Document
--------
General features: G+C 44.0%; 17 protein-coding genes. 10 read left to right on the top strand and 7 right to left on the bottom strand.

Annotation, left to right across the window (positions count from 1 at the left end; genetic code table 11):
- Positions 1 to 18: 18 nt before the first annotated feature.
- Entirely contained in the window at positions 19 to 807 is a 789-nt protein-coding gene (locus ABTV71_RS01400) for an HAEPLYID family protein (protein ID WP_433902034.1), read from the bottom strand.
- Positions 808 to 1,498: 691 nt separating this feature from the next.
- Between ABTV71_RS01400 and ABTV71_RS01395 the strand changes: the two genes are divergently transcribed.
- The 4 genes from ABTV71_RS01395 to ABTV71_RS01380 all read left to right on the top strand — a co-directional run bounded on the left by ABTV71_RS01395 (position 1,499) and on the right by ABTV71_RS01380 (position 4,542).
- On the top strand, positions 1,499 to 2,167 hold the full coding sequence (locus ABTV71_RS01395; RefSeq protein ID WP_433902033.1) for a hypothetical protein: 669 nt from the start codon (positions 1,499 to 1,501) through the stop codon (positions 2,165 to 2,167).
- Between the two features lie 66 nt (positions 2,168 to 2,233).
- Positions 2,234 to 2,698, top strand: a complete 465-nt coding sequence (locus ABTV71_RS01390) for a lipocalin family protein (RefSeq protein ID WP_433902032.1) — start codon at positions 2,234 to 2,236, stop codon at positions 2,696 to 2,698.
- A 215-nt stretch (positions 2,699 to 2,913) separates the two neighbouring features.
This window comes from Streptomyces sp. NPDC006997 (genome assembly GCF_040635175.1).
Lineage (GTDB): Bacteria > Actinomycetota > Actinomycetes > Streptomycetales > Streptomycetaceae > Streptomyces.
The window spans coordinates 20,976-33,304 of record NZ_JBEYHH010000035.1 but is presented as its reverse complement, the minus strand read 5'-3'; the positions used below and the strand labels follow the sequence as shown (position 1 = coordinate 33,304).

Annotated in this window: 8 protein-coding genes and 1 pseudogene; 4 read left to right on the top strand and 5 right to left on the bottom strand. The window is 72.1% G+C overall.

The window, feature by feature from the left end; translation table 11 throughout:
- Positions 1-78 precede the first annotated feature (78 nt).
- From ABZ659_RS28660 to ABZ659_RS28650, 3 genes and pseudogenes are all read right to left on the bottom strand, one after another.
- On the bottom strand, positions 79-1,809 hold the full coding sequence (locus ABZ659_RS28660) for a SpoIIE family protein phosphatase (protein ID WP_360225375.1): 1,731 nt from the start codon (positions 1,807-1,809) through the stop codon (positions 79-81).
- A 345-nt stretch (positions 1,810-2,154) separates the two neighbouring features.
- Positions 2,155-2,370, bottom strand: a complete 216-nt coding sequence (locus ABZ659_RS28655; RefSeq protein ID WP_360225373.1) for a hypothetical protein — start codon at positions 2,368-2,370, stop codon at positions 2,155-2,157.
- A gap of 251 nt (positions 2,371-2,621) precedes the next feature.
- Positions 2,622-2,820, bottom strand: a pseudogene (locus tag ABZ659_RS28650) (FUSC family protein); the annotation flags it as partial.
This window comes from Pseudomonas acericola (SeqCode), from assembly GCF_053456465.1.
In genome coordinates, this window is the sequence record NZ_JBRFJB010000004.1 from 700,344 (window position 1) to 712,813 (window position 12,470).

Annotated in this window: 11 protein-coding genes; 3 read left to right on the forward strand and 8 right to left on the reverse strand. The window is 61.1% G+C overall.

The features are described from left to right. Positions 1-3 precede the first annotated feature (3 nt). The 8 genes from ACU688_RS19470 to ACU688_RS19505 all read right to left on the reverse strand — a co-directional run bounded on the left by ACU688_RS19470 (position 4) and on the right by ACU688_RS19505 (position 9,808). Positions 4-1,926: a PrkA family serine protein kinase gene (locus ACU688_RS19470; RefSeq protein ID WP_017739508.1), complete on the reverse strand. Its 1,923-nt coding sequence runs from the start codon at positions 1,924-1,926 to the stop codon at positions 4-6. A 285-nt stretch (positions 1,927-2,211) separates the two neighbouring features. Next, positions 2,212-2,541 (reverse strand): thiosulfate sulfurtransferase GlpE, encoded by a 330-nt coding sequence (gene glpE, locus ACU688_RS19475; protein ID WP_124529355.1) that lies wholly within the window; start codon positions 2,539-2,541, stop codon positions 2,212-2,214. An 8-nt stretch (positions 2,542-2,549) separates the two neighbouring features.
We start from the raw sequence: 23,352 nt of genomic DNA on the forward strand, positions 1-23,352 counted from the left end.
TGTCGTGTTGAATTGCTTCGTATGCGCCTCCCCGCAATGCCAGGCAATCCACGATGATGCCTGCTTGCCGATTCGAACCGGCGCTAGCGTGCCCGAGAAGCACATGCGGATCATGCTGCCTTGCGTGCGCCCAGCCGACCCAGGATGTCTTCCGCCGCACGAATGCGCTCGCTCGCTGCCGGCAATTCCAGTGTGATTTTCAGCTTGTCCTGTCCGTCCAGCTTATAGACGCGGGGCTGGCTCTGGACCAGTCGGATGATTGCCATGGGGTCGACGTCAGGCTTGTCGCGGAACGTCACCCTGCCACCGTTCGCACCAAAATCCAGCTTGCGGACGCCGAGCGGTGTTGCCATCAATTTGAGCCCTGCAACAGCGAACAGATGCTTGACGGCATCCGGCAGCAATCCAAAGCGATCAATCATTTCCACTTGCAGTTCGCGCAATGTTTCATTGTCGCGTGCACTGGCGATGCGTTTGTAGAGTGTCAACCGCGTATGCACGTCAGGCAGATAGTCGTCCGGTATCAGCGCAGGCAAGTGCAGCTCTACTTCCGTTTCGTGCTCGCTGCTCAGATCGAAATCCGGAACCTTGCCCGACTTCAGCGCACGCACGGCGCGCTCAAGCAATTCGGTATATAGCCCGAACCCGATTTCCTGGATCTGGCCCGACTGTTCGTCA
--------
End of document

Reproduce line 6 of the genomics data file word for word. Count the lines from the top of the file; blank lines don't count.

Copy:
- Between ABTV71_RS01400 and ABTV71_RS01395 the strand changes: the two genes are divergently transcribed.